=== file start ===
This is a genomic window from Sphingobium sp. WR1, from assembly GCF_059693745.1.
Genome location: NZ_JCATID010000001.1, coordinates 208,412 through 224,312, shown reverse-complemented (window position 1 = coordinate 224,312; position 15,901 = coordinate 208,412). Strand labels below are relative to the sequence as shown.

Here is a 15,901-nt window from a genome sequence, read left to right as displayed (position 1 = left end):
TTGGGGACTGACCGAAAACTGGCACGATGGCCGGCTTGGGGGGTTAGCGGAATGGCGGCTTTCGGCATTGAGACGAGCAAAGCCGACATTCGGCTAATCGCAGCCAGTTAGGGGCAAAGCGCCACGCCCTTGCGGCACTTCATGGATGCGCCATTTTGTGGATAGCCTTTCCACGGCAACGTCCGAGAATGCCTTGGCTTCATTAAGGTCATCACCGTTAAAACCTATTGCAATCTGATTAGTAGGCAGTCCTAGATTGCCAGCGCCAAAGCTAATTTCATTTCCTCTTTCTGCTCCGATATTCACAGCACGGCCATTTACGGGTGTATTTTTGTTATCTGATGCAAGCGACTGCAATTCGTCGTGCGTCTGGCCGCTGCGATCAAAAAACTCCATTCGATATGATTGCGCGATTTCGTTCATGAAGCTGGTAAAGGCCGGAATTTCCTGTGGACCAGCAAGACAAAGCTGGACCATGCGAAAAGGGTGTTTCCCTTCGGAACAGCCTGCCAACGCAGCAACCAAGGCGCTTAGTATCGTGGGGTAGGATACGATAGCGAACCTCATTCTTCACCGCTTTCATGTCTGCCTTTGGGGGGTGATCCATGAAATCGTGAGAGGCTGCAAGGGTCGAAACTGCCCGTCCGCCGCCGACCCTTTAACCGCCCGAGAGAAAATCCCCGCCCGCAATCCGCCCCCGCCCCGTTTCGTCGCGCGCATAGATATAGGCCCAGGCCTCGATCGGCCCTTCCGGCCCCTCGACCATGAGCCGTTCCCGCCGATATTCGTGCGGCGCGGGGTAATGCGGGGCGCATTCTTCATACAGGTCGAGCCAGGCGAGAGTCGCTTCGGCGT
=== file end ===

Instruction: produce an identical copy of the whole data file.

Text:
This is a genomic window from Sphingobium sp. WR1, from assembly GCF_059693745.1.
Genome location: NZ_JCATID010000001.1, coordinates 208,412 through 224,312, shown reverse-complemented (window position 1 = coordinate 224,312; position 15,901 = coordinate 208,412). Strand labels below are relative to the sequence as shown.

Here is a 15,901-nt window from a genome sequence, read left to right as displayed (position 1 = left end):
TTGGGGACTGACCGAAAACTGGCACGATGGCCGGCTTGGGGGGTTAGCGGAATGGCGGCTTTCGGCATTGAGACGAGCAAAGCCGACATTCGGCTAATCGCAGCCAGTTAGGGGCAAAGCGCCACGCCCTTGCGGCACTTCATGGATGCGCCATTTTGTGGATAGCCTTTCCACGGCAACGTCCGAGAATGCCTTGGCTTCATTAAGGTCATCACCGTTAAAACCTATTGCAATCTGATTAGTAGGCAGTCCTAGATTGCCAGCGCCAAAGCTAATTTCATTTCCTCTTTCTGCTCCGATATTCACAGCACGGCCATTTACGGGTGTATTTTTGTTATCTGATGCAAGCGACTGCAATTCGTCGTGCGTCTGGCCGCTGCGATCAAAAAACTCCATTCGATATGATTGCGCGATTTCGTTCATGAAGCTGGTAAAGGCCGGAATTTCCTGTGGACCAGCAAGACAAAGCTGGACCATGCGAAAAGGGTGTTTCCCTTCGGAACAGCCTGCCAACGCAGCAACCAAGGCGCTTAGTATCGTGGGGTAGGATACGATAGCGAACCTCATTCTTCACCGCTTTCATGTCTGCCTTTGGGGGGTGATCCATGAAATCGTGAGAGGCTGCAAGGGTCGAAACTGCCCGTCCGCCGCCGACCCTTTAACCGCCCGAGAGAAAATCCCCGCCCGCAATCCGCCCCCGCCCCGTTTCGTCGCGCGCATAGATATAGGCCCAGGCCTCGATCGGCCCTTCCGGCCCCTCGACCATGAGCCGTTCCCGCCGATATTCGTGCGGCGCGGGGTAATGCGGGGCGCATTCTTCATACAGGTCGAGCCAGGCGAGAGTCGCTTCGGCGT